December 17, 2006
While plunking down a bunch of dough at Design Within Reach for a new dining table, I was disproportionately pleased to realize that I’m over being cheap. Or rather, I’m over what bothered me about being cheap.
Don’t get me wrong, I still hate waste and smugly enjoy the occasional display of thrift — for instance, I got some expensive scented soap as a party favor last year (in fact I more or less beat up a fellow guest and took her soap too) and I’m still using it with glee. And recently I’ve begun to nag people, especially younger women, about the advantages of investing in index funds rather than designer clothes (remember what Madonna said, girls: earrings don’t make you pretty… money makes you pretty).
But being a tightwad isn’t all fun and games. What I deplored in myself was a tendency to spend way more time than it was worth to “save” irrationally trivial sums of cash; and also the inability to enjoy the finer things in life due to my attitudes about money. There was a period in my life where I genuinely needed to engage in ferocious internal debate about whether I could afford to buy a bottle of drugstore makeup or a pair of sneakers — and let this be a lesson to anyone considering a PhD program in the humanities! — but I didn’t want to hold on to old habits from that unhappy time.
The funny thing is that frugality is actually less irrational than ever before. 20 years ago, inexpensive stuff was just shoddy and a rip-off and not even that cheap when you factored in the frequency of replacement. The difference in quality between what you could get at the low-end discount store and the high-end boutique was vast: the kitchen equipment we got as wedding gifts from Williams-Sonoma is all still working great (modulo reasonable care and maintenance), while the stuff we bought for ourselves from Woolworth’s (and on the South Side of Chicago at that time, there was nowhere to shop BUT Woolworth’s) had to be replaced within mere months. Companies like Land’s End, which offered T-shirts that might actually last a few years rather than a few washes, were a revelation at the time. But due to worldwide economic development and trade, it seems like the goods offered at discount stores like Target or Costco are now pretty much the functional equals of those at the specialty retailers like Williams-Sonoma or Marshall Field’s. And due to innovations in distribution, like Ebay and outlet malls, high-quality goods are cheaper than ever before.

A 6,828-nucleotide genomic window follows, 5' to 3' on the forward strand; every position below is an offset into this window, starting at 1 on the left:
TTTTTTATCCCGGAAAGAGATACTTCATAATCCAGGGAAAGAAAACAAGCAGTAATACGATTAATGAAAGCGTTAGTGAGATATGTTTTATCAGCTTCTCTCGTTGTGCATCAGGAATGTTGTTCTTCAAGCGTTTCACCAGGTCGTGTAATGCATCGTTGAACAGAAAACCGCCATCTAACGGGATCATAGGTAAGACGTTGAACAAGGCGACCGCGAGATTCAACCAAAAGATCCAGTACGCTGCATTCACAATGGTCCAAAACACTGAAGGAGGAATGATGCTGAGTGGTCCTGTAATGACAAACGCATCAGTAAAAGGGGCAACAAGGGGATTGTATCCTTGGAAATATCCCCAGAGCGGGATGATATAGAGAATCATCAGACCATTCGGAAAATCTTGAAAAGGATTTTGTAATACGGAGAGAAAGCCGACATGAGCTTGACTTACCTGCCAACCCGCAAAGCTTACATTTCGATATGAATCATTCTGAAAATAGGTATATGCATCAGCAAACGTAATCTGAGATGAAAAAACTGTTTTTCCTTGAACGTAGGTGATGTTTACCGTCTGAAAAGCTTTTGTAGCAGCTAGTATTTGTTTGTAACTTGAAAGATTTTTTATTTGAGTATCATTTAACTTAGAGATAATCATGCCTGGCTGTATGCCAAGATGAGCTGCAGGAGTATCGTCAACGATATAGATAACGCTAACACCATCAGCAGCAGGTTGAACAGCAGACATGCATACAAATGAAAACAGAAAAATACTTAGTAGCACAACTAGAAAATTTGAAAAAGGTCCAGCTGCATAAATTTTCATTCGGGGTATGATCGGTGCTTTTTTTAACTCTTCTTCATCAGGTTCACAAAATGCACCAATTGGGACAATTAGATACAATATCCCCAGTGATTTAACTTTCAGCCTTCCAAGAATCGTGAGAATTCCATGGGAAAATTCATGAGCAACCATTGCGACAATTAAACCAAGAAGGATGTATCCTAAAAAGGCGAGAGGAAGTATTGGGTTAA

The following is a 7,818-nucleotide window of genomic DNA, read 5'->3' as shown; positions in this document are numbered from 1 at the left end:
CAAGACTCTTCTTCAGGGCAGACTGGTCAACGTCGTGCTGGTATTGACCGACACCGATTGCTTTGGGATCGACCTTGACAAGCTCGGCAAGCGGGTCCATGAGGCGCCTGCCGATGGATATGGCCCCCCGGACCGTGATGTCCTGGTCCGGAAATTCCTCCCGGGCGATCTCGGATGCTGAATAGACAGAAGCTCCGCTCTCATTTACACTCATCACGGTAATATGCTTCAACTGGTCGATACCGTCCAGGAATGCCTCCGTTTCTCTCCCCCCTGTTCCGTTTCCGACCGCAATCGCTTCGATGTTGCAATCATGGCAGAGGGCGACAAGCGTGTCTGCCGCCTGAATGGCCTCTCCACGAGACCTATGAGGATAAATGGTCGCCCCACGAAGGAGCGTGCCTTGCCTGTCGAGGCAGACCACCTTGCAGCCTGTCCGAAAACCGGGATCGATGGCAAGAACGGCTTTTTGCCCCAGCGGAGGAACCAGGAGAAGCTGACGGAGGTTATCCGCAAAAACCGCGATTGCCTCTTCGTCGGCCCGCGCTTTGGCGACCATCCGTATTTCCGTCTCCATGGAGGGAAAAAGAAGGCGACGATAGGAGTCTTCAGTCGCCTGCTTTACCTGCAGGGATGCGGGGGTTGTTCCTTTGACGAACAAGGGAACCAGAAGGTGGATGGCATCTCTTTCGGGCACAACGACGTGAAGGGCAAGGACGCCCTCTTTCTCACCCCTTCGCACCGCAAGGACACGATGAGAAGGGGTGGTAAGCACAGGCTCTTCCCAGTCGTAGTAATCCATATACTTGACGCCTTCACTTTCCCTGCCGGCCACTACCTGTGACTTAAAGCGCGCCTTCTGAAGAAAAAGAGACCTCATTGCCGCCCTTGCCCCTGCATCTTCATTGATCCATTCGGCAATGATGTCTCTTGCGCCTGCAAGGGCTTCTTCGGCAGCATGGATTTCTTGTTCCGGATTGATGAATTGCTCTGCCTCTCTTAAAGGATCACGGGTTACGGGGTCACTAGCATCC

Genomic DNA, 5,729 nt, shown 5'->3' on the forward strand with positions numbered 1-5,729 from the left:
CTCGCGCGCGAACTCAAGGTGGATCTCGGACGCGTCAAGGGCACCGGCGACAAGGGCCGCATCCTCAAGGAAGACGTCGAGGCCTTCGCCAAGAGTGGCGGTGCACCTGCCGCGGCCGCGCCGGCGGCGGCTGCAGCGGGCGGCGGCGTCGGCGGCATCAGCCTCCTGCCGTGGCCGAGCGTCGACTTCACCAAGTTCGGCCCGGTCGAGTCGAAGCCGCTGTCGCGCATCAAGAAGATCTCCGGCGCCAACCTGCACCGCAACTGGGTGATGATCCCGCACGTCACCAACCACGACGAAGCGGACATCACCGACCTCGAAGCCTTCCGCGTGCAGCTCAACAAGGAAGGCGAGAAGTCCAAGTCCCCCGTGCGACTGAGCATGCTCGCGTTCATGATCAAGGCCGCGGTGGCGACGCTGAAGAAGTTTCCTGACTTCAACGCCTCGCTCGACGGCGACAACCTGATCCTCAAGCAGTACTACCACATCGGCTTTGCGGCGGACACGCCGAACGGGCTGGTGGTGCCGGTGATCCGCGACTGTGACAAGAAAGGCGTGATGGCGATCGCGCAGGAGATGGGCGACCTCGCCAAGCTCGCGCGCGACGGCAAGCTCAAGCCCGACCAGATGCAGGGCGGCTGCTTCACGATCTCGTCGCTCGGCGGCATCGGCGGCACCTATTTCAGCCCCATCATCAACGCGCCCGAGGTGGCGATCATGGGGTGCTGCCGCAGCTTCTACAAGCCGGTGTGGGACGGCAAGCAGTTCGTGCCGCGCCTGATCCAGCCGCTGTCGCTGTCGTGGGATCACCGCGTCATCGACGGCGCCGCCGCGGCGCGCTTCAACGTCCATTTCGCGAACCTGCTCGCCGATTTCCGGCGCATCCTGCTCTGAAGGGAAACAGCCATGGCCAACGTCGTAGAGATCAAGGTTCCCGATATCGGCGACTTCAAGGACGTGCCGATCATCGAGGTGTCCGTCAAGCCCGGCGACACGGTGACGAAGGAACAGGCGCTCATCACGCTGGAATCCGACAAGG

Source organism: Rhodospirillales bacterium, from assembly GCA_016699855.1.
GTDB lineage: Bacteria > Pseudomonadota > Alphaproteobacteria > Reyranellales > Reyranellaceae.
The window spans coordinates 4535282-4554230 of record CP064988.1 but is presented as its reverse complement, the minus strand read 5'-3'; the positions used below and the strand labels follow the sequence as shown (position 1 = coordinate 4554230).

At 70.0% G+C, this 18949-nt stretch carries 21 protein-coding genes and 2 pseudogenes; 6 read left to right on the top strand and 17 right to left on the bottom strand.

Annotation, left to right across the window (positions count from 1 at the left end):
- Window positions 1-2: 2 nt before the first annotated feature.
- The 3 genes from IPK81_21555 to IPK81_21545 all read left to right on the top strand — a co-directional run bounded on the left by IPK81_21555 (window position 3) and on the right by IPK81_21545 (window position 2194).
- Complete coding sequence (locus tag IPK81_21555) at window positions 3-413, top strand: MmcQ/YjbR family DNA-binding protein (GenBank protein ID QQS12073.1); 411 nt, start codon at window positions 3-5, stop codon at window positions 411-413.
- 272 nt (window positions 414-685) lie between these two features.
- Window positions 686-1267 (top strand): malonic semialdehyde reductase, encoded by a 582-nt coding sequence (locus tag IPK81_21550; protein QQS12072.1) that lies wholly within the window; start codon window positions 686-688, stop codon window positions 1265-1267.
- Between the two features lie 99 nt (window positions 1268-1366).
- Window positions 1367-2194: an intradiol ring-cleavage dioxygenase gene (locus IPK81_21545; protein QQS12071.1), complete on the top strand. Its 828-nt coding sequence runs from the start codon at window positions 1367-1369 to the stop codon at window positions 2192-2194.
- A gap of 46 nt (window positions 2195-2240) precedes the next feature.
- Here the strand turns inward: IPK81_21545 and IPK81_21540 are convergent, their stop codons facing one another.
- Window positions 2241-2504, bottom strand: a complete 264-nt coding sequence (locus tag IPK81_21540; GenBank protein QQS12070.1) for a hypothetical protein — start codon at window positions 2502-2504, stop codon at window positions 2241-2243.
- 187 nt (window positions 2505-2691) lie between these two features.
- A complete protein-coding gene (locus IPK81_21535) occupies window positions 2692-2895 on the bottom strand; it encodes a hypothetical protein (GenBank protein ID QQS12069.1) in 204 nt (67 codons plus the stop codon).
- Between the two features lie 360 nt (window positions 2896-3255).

But now that American mass-market consumer culture is a material paradise unlike any ever seen in the history of the earth… the fascinating thing is how relentlessly people’s tastes continue to march up-market. Remember when I bought that Coach purse last winter? Until that point, I wouldn’t have recognized a Coach purse if I’d been hit on the head with one; but after minutely perusing a whole shop full of the damn things, I became au courant with all the designs. And what I realized after my purchase is that literally every other woman I saw at Chevy’s or the grocery store or the movie theater had one! And most of them were significantly more expensive than the one I bought. And the owners weren’t Silicon Valley trophy wife (or trophy “niece”) types — whom I’m told carry purses worth thousands of dollars! — but ordinary-looking moms and office workers.
When did mass-luxury take over the world? I have that Rip van Winkle feeling… as a consumer I more or less went to sleep 15 years ago, and have awoken to realize that society has changed. So it could be that while I was working on becoming less cheap, standards for conspicuous consumption were skyrocketing… so despite my new dining table, I might be relatively cheaper than ever.